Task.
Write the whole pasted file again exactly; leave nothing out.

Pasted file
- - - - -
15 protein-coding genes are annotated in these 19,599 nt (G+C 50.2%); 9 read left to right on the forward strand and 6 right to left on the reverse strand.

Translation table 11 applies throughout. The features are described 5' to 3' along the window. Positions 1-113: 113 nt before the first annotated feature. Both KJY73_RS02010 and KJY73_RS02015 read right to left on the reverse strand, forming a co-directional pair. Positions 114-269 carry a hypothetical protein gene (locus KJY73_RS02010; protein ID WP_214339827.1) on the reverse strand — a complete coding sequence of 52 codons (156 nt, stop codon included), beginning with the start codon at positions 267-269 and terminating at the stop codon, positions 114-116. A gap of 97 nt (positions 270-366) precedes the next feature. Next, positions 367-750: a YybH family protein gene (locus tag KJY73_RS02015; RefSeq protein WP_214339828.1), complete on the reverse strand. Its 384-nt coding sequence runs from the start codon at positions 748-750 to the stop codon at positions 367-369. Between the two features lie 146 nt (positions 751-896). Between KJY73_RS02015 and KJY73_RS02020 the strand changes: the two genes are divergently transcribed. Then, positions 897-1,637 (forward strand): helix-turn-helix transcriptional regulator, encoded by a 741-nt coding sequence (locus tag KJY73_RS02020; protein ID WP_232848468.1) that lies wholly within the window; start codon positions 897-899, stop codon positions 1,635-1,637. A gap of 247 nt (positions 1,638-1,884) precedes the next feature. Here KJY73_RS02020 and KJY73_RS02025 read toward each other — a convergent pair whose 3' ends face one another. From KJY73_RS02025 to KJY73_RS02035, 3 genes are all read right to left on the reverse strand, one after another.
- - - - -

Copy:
15 protein-coding genes are annotated in these 19,599 nt (G+C 50.2%); 9 read left to right on the forward strand and 6 right to left on the reverse strand.

Translation table 11 applies throughout. The features are described 5' to 3' along the window. Positions 1-113: 113 nt before the first annotated feature. Both KJY73_RS02010 and KJY73_RS02015 read right to left on the reverse strand, forming a co-directional pair. Positions 114-269 carry a hypothetical protein gene (locus KJY73_RS02010; protein ID WP_214339827.1) on the reverse strand — a complete coding sequence of 52 codons (156 nt, stop codon included), beginning with the start codon at positions 267-269 and terminating at the stop codon, positions 114-116. A gap of 97 nt (positions 270-366) precedes the next feature. Next, positions 367-750: a YybH family protein gene (locus tag KJY73_RS02015; RefSeq protein WP_214339828.1), complete on the reverse strand. Its 384-nt coding sequence runs from the start codon at positions 748-750 to the stop codon at positions 367-369. Between the two features lie 146 nt (positions 751-896). Between KJY73_RS02015 and KJY73_RS02020 the strand changes: the two genes are divergently transcribed. Then, positions 897-1,637 (forward strand): helix-turn-helix transcriptional regulator, encoded by a 741-nt coding sequence (locus tag KJY73_RS02020; protein ID WP_232848468.1) that lies wholly within the window; start codon positions 897-899, stop codon positions 1,635-1,637. A gap of 247 nt (positions 1,638-1,884) precedes the next feature. Here KJY73_RS02020 and KJY73_RS02025 read toward each other — a convergent pair whose 3' ends face one another. From KJY73_RS02025 to KJY73_RS02035, 3 genes are all read right to left on the reverse strand, one after another.